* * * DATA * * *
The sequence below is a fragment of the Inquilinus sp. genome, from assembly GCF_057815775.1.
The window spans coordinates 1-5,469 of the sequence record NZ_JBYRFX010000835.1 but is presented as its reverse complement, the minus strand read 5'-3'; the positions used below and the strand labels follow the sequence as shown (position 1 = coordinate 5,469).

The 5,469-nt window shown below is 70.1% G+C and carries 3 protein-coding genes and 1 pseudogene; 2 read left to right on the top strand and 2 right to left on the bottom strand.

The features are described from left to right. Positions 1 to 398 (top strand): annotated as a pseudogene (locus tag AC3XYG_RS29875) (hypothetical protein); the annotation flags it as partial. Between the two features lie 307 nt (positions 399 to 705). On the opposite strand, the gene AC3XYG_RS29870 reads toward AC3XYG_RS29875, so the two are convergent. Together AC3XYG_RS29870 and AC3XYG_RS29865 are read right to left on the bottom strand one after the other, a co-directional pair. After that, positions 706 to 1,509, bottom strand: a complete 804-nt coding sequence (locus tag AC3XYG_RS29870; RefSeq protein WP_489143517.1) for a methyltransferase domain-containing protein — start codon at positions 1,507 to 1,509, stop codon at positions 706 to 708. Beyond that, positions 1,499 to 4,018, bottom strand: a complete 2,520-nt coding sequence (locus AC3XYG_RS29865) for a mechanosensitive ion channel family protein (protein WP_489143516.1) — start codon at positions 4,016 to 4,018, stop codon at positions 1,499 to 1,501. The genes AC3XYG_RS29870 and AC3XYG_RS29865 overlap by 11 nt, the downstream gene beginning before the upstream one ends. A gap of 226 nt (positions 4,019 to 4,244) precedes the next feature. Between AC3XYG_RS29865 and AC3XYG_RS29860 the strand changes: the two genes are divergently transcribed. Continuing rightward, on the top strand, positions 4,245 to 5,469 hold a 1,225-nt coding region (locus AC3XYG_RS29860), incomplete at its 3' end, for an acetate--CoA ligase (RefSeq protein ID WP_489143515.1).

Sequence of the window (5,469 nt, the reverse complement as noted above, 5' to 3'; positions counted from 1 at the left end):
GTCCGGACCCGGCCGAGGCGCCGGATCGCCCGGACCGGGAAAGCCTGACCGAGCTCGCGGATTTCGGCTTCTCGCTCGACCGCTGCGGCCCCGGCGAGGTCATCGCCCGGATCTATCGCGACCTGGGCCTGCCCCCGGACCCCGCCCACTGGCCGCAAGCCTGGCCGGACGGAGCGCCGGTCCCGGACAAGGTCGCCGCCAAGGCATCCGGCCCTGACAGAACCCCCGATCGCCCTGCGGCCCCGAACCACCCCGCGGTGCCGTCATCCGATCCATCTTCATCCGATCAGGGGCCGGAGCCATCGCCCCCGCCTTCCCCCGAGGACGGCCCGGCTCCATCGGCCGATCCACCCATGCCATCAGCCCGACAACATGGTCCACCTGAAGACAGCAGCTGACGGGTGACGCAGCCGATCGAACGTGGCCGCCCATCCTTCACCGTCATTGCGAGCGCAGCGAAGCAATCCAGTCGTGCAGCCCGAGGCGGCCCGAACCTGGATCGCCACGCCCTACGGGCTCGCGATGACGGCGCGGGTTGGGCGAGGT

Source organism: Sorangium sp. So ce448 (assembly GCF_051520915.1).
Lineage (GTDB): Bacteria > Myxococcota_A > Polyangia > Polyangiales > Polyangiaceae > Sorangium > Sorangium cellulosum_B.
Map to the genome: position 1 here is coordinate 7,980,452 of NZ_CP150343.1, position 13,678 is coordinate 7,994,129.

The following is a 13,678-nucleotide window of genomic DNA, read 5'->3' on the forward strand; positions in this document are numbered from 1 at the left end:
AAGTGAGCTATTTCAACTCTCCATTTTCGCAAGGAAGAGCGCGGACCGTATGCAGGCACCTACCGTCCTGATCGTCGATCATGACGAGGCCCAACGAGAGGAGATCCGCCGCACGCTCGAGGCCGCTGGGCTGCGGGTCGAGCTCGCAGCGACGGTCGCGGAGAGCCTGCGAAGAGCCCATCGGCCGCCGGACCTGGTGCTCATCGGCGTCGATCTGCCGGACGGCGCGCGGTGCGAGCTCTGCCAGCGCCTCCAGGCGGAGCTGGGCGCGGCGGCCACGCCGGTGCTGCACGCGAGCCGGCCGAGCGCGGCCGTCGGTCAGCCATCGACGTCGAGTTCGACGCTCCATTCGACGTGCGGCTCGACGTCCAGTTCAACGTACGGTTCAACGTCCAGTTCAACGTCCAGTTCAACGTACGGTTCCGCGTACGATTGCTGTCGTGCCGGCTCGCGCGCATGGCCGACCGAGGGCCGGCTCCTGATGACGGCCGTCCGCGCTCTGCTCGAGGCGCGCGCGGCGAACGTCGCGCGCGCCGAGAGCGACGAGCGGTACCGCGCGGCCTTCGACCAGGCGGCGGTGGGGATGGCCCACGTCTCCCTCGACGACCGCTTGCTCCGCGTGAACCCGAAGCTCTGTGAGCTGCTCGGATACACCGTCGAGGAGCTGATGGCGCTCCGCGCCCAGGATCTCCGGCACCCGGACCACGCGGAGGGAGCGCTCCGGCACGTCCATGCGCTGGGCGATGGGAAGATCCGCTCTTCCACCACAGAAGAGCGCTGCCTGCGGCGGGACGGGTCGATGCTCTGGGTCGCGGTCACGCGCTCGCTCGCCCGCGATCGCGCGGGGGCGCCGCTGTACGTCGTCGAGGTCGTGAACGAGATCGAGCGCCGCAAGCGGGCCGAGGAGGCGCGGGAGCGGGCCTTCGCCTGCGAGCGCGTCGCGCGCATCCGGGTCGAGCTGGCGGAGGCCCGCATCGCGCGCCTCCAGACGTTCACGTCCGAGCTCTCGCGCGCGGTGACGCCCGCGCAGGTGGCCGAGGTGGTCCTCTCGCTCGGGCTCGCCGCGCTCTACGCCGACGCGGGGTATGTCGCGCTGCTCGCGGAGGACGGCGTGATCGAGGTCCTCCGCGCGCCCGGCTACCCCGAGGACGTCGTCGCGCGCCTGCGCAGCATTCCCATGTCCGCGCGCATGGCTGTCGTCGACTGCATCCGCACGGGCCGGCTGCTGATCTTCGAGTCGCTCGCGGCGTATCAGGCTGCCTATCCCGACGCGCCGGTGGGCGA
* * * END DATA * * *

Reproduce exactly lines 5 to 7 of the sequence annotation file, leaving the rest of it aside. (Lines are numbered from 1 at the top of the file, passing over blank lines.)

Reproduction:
Sequence of the window (5,469 nt, the reverse complement as noted above, 5' to 3'; positions counted from 1 at the left end):
GTCCGGACCCGGCCGAGGCGCCGGATCGCCCGGACCGGGAAAGCCTGACCGAGCTCGCGGATTTCGGCTTCTCGCTCGACCGCTGCGGCCCCGGCGAGGTCATCGCCCGGATCTATCGCGACCTGGGCCTGCCCCCGGACCCCGCCCACTGGCCGCAAGCCTGGCCGGACGGAGCGCCGGTCCCGGACAAGGTCGCCGCCAAGGCATCCGGCCCTGACAGAACCCCCGATCGCCCTGCGGCCCCGAACCACCCCGCGGTGCCGTCATCCGATCCATCTTCATCCGATCAGGGGCCGGAGCCATCGCCCCCGCCTTCCCCCGAGGACGGCCCGGCTCCATCGGCCGATCCACCCATGCCATCAGCCCGACAACATGGTCCACCTGAAGACAGCAGCTGACGGGTGACGCAGCCGATCGAACGTGGCCGCCCATCCTTCACCGTCATTGCGAGCGCAGCGAAGCAATCCAGTCGTGCAGCCCGAGGCGGCCCGAACCTGGATCGCCACGCCCTACGGGCTCGCGATGACGGCGCGGGTTGGGCGAGGT

Source organism: Sorangium sp. So ce448 (assembly GCF_051520915.1).